Filmmaker: Ahmed Abdelhady
In Passport to Freedom, Arab nationals from Syria, Iraq, and Egypt describe what led them either to flee their country as refugees or go abroad to set up a new life – and, in the process, get dual nationality and a second passport. The 2011 revolutions sparked an increase in the numbers of emigrants, wanting to escape political instability and economic uncertainty in several Arab countries.
“Emigration used to be a way of solving economic problems to achieve an end,” explains Ayman Zohry, a population and migration expert at the American University of Cairo. “Now, it’s become a desire to emigrate permanently and live abroad.”
Zohry notes that two years after the Arab Spring, there were “about 23 million Arabs living in countries other than their own.”
Not just revolution, but war has forced the Syrians to flee – but according to researcher Yaseer Shabani, a perceived lack of “social justice” has been the main cause of Iraqis and Egyptians going abroad.
Around 2.3 million Egyptians emigrated in the year 2000, but this climbed to 3.46 million in 2013.
Passports issued by many Arab countries are limited and don't allow you to move freely.
Similarly, in Iraq, from 2000 to 2001, the emigration figure was 1.15 million, but from 2013 to 2014, the number reached 2.32 million.
“We are talking about extremely high, catastrophic figures [which] rob Arab societies of their young people,” says Shabani. “It could be sectarian or because of a job, an invasion or a revolution. But they were all because of a lack of social justice and this is the result.”
Zohry suggests that the whole idea of a homeland has changed, rather than people’s feelings towards their own countries. “The mechanisms of love for country and attachment to it have changed.”
Two Egyptians in the film have already emigrated and have new passports. Samah Sadek has moved to Canada and Reda elMasry to the former Soviet republic of Georgia. Egyptian journalist Ahmed el-Sheikh and rap artist Mohammed Shreif have suffered in different ways in post-revolution Egypt and want to leave for the West as soon as they get the chance.
Author Samah Sadek had never considered leaving Egypt. “At first, I wasn’t thinking about emigrating or leaving Egypt,” says Sadek. “I never imagined I’d be living anywhere other than the country I love.”
However, “after the revolution and the events that followed, and incidents when people appeared in court and were rescued by their second nationality, I started to think it was important to have a different passport”, she says. “With my Canadian passport, my value as a human being is greater. My Egyptian passport reduces my value.”
For installation technician Reda elMasry, the decision to leave Egypt for Georgia came down to the effect the revolution had on his business. He used to install surveillance systems for the government and the police. “I lost a lot of money,” he says. “Every time I went there to complain, they said things weren’t working, the equipment was destroyed. They said it was damaged after the revolution and refused to pay me.”
“I just got tired of it and thought about changing my nationality,” he says, adding that he feels a greater sense of personal freedom in Georgia.
Violence in Iraq drove hotel owner Khalaf Jassem to Georgia where he, too, has a new passport. “I’m not harassed as I was in Iraq because of my denomination, race, gender or religion. No one cares here.”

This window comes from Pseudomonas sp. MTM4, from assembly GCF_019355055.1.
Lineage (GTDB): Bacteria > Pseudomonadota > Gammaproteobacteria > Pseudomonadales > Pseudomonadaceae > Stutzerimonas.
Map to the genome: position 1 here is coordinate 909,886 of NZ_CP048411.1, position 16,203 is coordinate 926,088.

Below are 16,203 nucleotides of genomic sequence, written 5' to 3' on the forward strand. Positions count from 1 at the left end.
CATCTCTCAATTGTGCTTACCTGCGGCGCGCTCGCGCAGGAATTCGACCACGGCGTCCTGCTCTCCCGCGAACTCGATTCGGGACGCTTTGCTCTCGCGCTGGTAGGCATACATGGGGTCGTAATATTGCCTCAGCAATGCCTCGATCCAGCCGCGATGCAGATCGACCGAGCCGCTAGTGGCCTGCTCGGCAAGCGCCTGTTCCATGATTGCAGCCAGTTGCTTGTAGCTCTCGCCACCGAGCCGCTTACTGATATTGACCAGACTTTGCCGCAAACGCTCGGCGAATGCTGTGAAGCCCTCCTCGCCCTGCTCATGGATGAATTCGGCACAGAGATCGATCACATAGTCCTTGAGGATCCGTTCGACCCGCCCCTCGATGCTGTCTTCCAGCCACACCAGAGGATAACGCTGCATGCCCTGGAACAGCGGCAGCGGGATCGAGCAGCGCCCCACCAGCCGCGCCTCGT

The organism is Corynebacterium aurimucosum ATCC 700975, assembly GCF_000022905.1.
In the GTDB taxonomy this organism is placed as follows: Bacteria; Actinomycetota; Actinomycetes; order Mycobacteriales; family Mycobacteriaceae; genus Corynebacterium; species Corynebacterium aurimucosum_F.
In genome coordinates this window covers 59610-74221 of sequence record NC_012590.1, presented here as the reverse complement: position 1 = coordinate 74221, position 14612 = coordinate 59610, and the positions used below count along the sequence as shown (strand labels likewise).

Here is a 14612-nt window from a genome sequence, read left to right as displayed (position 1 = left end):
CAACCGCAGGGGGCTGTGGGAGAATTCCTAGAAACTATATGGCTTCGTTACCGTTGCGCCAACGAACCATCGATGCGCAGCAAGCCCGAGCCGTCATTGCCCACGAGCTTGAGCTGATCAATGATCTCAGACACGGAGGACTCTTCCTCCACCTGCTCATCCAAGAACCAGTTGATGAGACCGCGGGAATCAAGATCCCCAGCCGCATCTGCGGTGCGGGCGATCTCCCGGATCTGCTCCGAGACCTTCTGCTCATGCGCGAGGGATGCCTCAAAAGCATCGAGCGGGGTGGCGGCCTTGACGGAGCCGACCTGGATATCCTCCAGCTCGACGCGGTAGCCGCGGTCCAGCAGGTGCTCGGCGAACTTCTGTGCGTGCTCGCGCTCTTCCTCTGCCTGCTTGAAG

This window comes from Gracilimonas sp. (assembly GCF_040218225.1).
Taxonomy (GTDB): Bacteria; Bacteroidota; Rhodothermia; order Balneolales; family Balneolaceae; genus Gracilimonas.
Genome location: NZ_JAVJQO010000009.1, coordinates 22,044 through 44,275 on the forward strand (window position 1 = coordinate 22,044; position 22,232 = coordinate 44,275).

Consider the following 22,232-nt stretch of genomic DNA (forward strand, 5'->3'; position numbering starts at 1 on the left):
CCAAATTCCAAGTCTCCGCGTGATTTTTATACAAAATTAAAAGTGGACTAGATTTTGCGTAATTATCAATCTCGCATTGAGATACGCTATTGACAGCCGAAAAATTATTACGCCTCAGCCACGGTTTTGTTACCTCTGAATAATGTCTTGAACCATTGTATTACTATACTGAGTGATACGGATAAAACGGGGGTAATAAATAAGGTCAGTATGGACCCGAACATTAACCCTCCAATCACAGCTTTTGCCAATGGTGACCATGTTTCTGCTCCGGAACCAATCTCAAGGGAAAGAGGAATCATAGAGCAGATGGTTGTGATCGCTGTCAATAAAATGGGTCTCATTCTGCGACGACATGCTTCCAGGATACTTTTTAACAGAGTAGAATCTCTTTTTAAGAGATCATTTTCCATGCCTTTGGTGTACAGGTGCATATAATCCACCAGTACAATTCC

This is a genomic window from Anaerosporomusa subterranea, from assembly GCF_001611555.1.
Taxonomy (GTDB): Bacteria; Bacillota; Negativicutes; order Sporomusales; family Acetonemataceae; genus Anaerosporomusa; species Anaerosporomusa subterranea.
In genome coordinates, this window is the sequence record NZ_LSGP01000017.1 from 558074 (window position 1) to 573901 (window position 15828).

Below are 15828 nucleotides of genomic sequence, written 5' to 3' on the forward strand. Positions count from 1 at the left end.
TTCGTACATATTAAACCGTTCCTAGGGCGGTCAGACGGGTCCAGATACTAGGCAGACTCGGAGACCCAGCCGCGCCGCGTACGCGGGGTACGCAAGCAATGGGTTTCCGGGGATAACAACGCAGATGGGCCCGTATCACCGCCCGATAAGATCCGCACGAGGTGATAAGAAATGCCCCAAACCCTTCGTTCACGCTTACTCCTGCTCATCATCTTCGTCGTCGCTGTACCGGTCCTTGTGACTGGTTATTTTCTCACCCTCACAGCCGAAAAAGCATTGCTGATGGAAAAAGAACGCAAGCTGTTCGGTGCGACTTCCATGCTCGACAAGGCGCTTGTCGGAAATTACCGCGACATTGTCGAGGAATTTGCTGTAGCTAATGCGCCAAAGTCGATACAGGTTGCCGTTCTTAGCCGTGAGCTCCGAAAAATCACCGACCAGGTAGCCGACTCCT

Hagy Farasdaq used to own a clothes factory in Iraq, but when he and his young daughter were beaten at a military checkpoint, he also decided to move to Georgia.
“One day, I went to Baghdad to buy some merchandise and took my daughter with me. It’s about 55km from Fallujah with eight security checkpoints. One of these is Al-Ghazalieh and it’s the worst. They told me to get out of the car and I said I had to help my daughter out first. ‘You’re concerned about your daughter?’ he said, and slapped her in the face,” he recalls.
Hagy was beaten and ended up with a dislocated shoulder and four broken ribs.
“That’s when I decided to forget about Iraq, my homeland,” he says. “Many people say they’d never give up their nationality. But they should first ask what makes someone give it up.”
Syrian refugees Rana Ayoubi and her husband Mahmoud AlKurdi escaped to Turkey. Rana says she lived comfortably in Syria and was reluctant to move when fighting first broke out. But after losing her home and witnessing the devastation, “Syria was no longer a place for me,” she says.
As Syrians in Turkey, “it was very difficult for us to adapt and live in several ways,” says Mahmoud, a tailor by trade. Without the necessary work permits, “I didn’t have the right to do anything.”
For Syrian refugee Abdallah Hilal, Georgia was an attractive destination because it did not demand a visa for Syrians. Once registered with the immigration ministry, “I was allowed to live and work here.”
The factory owner proudly says, “I am very thankful to Georgia for not putting any obstacles to our residency here. Nobody asks us where we’re going or where we’re from or tells us we have to leave after a certain time.” Hilal is still waiting for his Georgian passport.
“The Arab world no longer accepts the Arab world. Arab citizens and political regimes in the Arab world no longer accept each other – so my passport doesn’t allow me to travel to another Arab country. It’s humiliating,” says Ayman Zohry.
What stands out in this film is the characters’ determination to find a sense of purpose, freedom and identity in their adopted homes, and a deep desire to hold citizenship that is internationally recognised, allows freedom of travel, grants them basic human rights and gives them a renewed sense of self-worth.